You've probably seen the term "Gangnam Style" thrown around on various social media outlets, news broadcasts and may have even witnessed the invisible "horse-riding dance" without knowing where it all comes from.
It all starts with this music video by Korean pop artist, PSY.
1. PSY, the mastermind behind the track "Gangnam Style"
Park Jae-Sang, who is better known under the moniker PSY (short for psycho), is a 34-year-old South Korean rapper whose sixth studio album, "PSY's Best 6th Part 1," contains the super viral track "Gangnam Style." For his education, he "briefly" attended Boston University and graduated from the Berklee School of Music and says that his musical influences include artists like Eminem, 2Pac, Jay-Z and Dr. Dre with his biggest inspiration being Queen.
2. What "Gangnam Style" is about
"'Gangnam' means, it's like the Beverly Hills of Korea," PSY told ABC News. "[However,] the dance doesn't look like Beverly Hills, the lyrics don't [sound] like Beverly Hills and the music and all the situations [in the video] doesn't look like Beverly Hills. But, he keeps saying, 'I'm Beverly Hills Style,' so that's the point. It's sort of a twist."
3. What PSY's video is really commenting on and who it depicts
Adrian Hong, a Korean-American consultant who spoke with The Atlantic's Max Fisher about the subtext in the "Gangnam Style" music video, says, "The neighbourhood in Gangnam is not just a nice town or nice neighbourhood. The kids that he's talking about are not Silicon Valley self-made millionaires. They're overwhelmingly trust-fund babies and princelings."
So when you're watching the clip, think of the characters on the '90s drama "Beverly Hills, 90120," only much, much wealthier.
Further on, Hong explains that the video also subtly references the high credit card debt present in South Korea with Fisher citing the facts of every adult carrying approximately five credit cards each and that they've been surviving on credit since the mid-1990s.
One theme that particularly stands out in the song is how PSY uses coffee culture to justify aspects of his and his love interest's personality.
Kim explains that lyrics like, "A girl who is warm and humanly during the day/ A classy girl who know how to enjoy the freedom of a cup of coffee," and, "A guy who is as warm as you during the day/ A guy who one-shots his coffee before it even cools down," speaks to the social status associated with the beverage when purchased from a shop in likeness to Starbucks in Korea.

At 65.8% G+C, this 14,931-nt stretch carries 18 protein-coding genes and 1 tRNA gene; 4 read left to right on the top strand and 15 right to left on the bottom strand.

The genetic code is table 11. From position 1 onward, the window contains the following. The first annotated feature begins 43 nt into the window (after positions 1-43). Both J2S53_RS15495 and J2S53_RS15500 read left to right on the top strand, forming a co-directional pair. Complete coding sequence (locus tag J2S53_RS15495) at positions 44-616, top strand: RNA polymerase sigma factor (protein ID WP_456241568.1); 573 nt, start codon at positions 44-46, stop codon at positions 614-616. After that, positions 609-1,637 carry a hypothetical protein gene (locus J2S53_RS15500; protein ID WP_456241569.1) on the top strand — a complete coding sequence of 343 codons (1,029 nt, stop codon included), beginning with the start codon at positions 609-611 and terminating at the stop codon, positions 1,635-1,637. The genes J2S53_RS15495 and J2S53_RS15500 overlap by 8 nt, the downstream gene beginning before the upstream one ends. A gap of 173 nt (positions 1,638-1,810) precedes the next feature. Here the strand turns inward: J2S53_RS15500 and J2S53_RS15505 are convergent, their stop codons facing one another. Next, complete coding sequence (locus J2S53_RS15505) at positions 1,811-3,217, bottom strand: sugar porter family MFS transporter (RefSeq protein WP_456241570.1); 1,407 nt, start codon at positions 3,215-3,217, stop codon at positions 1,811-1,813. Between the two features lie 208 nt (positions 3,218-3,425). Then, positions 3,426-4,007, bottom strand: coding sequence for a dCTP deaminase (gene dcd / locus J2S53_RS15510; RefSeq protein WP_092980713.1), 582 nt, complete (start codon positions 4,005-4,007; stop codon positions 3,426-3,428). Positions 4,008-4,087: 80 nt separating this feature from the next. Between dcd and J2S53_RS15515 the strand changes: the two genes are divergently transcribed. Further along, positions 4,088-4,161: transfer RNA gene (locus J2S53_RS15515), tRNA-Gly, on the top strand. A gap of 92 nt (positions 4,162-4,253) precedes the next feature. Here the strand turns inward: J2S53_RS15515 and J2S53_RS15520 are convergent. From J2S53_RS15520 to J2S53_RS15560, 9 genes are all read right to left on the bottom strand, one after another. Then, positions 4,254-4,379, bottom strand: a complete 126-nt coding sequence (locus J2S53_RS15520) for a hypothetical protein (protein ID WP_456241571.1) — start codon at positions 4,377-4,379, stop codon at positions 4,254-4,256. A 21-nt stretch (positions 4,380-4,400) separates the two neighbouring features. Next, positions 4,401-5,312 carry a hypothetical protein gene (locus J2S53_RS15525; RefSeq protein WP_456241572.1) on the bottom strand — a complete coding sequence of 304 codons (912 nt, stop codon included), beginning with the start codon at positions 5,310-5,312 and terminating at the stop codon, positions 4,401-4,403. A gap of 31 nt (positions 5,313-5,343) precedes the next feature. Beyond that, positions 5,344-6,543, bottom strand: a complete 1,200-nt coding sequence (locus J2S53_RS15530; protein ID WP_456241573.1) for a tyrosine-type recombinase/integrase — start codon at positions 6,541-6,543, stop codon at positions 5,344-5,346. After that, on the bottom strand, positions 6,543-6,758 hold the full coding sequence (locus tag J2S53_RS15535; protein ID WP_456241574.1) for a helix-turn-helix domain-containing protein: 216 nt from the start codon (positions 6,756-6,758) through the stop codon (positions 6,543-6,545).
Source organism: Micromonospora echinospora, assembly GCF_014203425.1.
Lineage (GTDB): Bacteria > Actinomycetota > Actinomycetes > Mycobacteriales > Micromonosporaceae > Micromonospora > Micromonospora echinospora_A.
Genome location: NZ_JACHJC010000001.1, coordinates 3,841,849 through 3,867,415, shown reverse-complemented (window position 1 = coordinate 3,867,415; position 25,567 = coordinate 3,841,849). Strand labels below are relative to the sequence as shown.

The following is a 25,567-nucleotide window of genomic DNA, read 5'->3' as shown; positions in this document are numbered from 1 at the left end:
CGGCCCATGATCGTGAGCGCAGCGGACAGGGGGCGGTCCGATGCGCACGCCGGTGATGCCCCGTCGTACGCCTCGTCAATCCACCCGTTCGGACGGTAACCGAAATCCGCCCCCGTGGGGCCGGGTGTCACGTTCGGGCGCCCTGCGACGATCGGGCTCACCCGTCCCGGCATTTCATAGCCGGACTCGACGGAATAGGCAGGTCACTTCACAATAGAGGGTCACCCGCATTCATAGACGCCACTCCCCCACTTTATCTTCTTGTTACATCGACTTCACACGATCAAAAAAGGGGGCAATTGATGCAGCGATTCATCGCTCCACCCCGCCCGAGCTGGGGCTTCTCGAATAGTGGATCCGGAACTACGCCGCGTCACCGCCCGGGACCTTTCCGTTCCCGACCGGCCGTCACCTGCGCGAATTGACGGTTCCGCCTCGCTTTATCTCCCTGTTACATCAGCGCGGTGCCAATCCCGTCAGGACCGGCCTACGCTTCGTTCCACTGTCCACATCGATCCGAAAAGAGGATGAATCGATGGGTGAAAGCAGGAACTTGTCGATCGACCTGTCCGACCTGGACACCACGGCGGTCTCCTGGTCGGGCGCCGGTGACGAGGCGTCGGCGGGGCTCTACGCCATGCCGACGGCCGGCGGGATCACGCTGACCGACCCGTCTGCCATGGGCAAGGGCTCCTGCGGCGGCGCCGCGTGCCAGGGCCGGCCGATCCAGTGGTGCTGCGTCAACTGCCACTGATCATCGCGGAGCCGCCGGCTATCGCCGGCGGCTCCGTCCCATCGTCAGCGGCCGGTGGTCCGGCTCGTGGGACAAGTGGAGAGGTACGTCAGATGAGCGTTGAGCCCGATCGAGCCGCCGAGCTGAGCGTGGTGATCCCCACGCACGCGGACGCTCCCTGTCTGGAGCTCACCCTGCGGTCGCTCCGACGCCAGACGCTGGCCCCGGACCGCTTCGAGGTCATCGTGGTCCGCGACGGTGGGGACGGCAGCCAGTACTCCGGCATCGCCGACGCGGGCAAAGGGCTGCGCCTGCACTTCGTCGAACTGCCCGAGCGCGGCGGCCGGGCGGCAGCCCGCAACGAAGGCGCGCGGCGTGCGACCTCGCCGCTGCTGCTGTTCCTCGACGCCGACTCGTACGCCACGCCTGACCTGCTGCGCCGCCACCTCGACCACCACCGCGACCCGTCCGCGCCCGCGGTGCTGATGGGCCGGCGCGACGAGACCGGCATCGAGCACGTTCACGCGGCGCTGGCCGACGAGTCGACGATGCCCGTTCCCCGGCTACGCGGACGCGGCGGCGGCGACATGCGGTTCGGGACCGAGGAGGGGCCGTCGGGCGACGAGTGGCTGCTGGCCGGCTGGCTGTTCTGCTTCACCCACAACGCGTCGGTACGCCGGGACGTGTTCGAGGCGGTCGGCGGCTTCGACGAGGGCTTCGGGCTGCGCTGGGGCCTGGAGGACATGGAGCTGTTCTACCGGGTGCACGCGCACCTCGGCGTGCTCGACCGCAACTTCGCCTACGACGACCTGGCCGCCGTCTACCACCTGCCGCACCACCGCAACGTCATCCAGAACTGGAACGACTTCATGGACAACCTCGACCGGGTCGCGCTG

"It's not your ordinary coffee; it's gotta be a cup of Starbucks coffee if you will," she writes in her post. "In Korea, there's a joke poking fun at women who eat 2,000-won (about $2) ramen for lunch and then spend 6,000 won on Starbucks coffee."
5. The hidden message behind "Gangnam Style"
Putting it bluntly, Hong says that the Gangnam District's culture in Seoul has been at the cutting edge of "spending to look wealthy" and that PSY is acting in the video like the prime example of what some might label as a poser.
"I think a lot of what [PSY] is pointing out is how silly that is," Hong told The Atlantic. "The whole video is about him thinking he's a hotshot but then realizing he's just, you know, at a children's playground, or thinking he's playing polo or something and realizes he's on a merry-go-round."
6. Artists caught loving "Gangnam Style"
Whether it is on Twitter or during concerts, North American artists have been showing their love for "Gangnam Style" since its release.
Even Canadian singer-songwriter Nelly Furtado was caught performing PSY's hit and his signature dance moves during one of her concerts in the Philippines.
7. The mash-ups, parodies and reactions to "Gangnam Style"
Like every viral video worth its salt, PSY's clip has spawned mash-ups like this one combining his track with Nicki Minaj's "Starships," as well as fans trying to imitate the video and viewers who have captured their reaction upon seeing it for the first time.
8. The "horse-riding dance"
According to The Washington Post, "The dance has multiple influences: The 60s dance called the pony, popularized by Chubby Checker; LMFAO's 'Party Rock Anthem' shuffle (which, in turn, comes from the Melbourne Shuffle); a little bit of Monty Python; and regular old pantomime."
We have a feeling that it could become the next big group dance, so you might as well start dusting off your imaginary riding boots now. Time to put aside the Chicken Dance and the Macarena because it's about to go "Gangnam Style."
9. Who is the adorable youngster at the beginning of the music video?
"His name is Hwang Min-woo and he's five," PSY said in an interview. "The night before the music video shoot, I was watching 'Korea's Got Talent' and saw him dance to Michael Jackson. His moves were ridiculous. So we called him up and asked him to be in the music video, which was shooting the very next day, and he came and it all worked out."
Looks like "Gangnam Style" is here to stay!